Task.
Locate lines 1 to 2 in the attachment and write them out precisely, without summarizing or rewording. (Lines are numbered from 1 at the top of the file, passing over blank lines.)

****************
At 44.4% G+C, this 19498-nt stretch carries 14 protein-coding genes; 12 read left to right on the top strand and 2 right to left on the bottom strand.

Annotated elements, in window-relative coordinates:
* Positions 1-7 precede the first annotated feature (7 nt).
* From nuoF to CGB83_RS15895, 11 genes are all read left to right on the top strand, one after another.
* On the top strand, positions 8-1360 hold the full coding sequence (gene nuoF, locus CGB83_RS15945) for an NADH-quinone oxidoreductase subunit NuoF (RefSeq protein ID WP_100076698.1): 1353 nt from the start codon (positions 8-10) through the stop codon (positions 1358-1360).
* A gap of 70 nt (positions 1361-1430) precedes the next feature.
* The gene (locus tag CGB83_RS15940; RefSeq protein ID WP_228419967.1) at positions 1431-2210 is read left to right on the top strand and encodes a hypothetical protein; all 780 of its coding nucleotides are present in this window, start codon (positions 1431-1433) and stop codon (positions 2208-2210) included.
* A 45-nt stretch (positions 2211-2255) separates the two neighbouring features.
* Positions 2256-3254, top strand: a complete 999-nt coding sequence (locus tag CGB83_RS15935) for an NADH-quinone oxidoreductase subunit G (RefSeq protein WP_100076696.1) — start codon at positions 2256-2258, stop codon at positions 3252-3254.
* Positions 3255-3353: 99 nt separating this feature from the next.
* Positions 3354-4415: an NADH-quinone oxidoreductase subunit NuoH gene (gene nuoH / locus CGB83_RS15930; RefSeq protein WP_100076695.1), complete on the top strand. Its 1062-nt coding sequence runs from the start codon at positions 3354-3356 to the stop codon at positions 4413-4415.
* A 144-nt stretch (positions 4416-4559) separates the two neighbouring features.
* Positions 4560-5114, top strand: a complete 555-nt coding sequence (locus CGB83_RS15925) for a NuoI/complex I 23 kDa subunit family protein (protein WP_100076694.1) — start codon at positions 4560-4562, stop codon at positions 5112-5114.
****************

At 44.4% G+C, this 19498-nt stretch carries 14 protein-coding genes; 12 read left to right on the top strand and 2 right to left on the bottom strand.

Annotated elements, in window-relative coordinates: